Our fundamental act of knowing is identified as the natural affirmation of the intellect’s spontaneous ability to conform itself “connaturally” to apprehended objects. We are not deceived by our senses, and our minds genuinely attain to reality, if we use them correctly. In the realm of philosophy (ontology and metaphysics and epistemology), St. Thomas accordingly provides us with a full vocabulary wherewith sanely to make sense of our self-experience as existing players in creation.
But what is our actual place in this overwhelming creation of which we seem so small a part? Here, of course, we enter into the realm of theology. The crux of this matter is our status par excellence as creatures shaped in the image and likeness not just of “the god of the philosophers” but of God Himself. St. Thomas is first of all a theologian, and his focus therefore falls on the One who revealed Himself to us in Scripture.
And so it must be if we are to have real knowledge of God. An infinite being can reach down to a finite one, but a finite being cannot hope to gain by its own light more than a soupçon of knowledge of an infinite being. It is our incomparable blessing that God has revealed Himself to us. And the deposit of this gift, which can ultimately be identified with Christ Himself, is the Church of Rome. The status and nature of this deposit of faith constitutes the first and foremost focus of St. Thomas’s writings: philosophy always in the service of theology.
The heart of Nichols’s book (Part Two: The Doctrine) is concerned with St. Thomas’s work on the following topics, whose very arrangement reflects the taxonomy Aquinas favors: Revelation; God and Creation; the Trinity; the Trinity in Man; Angelology; Grace and the Virtues; and Christ, Church, Sacraments.
The last three chapters of the book are titled, “Thomas in History,” “Thomas and the Practice of Philosophy,” and “Thomas and the Idea of Theology.” Each of these chapters is a gem. Let’s consider the second. Nichols begins with an inquiry into the role Scholasticism (or Thomism) plays in today’s ecclesial climate. He gets down to business very quickly: “Church authority has pronounced directly on a number of philosophical questions closely connected with revealed faith, and on these some characteristic themes of Thomism are splendidly compatible with her parti pris: one thinks of the Council of Vienne on the soul as form of the body, or Lateran V on the natural knowability of the immortality of the soul, or Vatican I on reason’s ability to approach the existence of God. All this is barely thinkable without something very like, at least, the ‘perennial philosophy.'”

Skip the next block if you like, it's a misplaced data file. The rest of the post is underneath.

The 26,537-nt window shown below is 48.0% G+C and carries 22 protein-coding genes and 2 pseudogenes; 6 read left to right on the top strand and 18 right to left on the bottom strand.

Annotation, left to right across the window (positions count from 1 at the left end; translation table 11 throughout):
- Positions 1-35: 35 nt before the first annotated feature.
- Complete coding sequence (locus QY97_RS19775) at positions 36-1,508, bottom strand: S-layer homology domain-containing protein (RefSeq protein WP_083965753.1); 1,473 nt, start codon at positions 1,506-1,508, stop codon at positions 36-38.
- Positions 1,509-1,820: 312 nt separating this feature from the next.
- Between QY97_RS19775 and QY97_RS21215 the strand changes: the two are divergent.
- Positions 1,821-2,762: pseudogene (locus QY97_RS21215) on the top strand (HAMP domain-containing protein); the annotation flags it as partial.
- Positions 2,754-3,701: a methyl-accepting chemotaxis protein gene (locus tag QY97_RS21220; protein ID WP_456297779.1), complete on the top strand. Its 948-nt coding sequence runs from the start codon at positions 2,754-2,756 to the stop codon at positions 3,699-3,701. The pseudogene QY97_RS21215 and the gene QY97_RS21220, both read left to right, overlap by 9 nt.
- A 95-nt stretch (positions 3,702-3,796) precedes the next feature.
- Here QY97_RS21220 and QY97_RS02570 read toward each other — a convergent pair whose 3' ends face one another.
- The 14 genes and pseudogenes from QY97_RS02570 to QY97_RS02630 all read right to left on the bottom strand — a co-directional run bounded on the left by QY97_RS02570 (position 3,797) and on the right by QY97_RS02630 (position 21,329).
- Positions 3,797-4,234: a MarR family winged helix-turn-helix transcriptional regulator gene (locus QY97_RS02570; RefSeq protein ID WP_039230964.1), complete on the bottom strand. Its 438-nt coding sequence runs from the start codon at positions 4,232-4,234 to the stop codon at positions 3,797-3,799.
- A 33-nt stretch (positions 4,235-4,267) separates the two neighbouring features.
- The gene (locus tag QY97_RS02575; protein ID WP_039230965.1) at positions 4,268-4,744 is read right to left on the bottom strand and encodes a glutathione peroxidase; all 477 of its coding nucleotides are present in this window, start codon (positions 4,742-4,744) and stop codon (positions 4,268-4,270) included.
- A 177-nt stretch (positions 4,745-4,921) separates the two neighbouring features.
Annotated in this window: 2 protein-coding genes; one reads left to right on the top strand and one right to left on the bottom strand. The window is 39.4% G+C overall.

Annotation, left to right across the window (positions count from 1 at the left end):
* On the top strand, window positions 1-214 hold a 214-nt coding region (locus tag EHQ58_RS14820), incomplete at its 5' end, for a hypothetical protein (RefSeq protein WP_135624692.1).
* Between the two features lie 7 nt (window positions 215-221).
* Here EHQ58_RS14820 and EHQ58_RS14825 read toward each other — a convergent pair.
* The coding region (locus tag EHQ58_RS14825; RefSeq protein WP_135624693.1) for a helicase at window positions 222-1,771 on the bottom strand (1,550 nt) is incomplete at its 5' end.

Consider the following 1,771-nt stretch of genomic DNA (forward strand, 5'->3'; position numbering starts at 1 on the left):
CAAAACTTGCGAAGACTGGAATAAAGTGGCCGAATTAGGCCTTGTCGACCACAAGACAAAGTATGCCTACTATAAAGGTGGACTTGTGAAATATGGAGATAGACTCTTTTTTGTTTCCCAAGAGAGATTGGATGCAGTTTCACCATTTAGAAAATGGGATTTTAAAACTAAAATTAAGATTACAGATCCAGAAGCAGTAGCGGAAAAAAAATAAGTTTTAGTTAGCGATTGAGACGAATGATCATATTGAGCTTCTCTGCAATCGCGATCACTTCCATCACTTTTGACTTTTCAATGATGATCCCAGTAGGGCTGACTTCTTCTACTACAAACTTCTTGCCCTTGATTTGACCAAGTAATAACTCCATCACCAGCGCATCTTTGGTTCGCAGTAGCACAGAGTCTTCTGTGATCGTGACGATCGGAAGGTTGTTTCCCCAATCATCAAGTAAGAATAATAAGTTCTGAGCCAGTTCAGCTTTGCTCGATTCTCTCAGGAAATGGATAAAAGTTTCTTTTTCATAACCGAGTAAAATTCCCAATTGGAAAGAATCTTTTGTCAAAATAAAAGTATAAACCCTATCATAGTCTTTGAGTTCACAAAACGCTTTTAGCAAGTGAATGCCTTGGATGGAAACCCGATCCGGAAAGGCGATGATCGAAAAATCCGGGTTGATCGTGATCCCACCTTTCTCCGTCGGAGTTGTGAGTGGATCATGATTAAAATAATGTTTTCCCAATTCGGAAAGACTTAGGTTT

He then proceeds to cite Avery Cardinal Dulles on Pope Pius XII’s pronouncement that the philosophy proper to the Catholic Faith must safeguard “the genuine validity of human knowledge, the unshakable metaphysical principles of sufficient reason, causality [in the Thomist sense] and finality, and finally the mind’s ability to attain certain and unchangeable truth.” Thus, as Nichols’s book comes to a close, he reaffirms that Thomism is natural and proper to the Church, and demonstrates this by citing the harmony between teachings from Church councils through history and, in particular, St. Thomas’s metaphysics.
This is a wonderful and important book, short as it is, because it presents St. Thomas undiluted and with exceptional clarity. Today, when philosophy and theology have been so horrifically corrupted, particularly in academic circles, it is critical that those who would know the truth have an accessible source leading them to the Angelic Doctor. Nichols’s book is a jewel.
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Ed. Note: The first installment of this two-part series appeared in our May issue.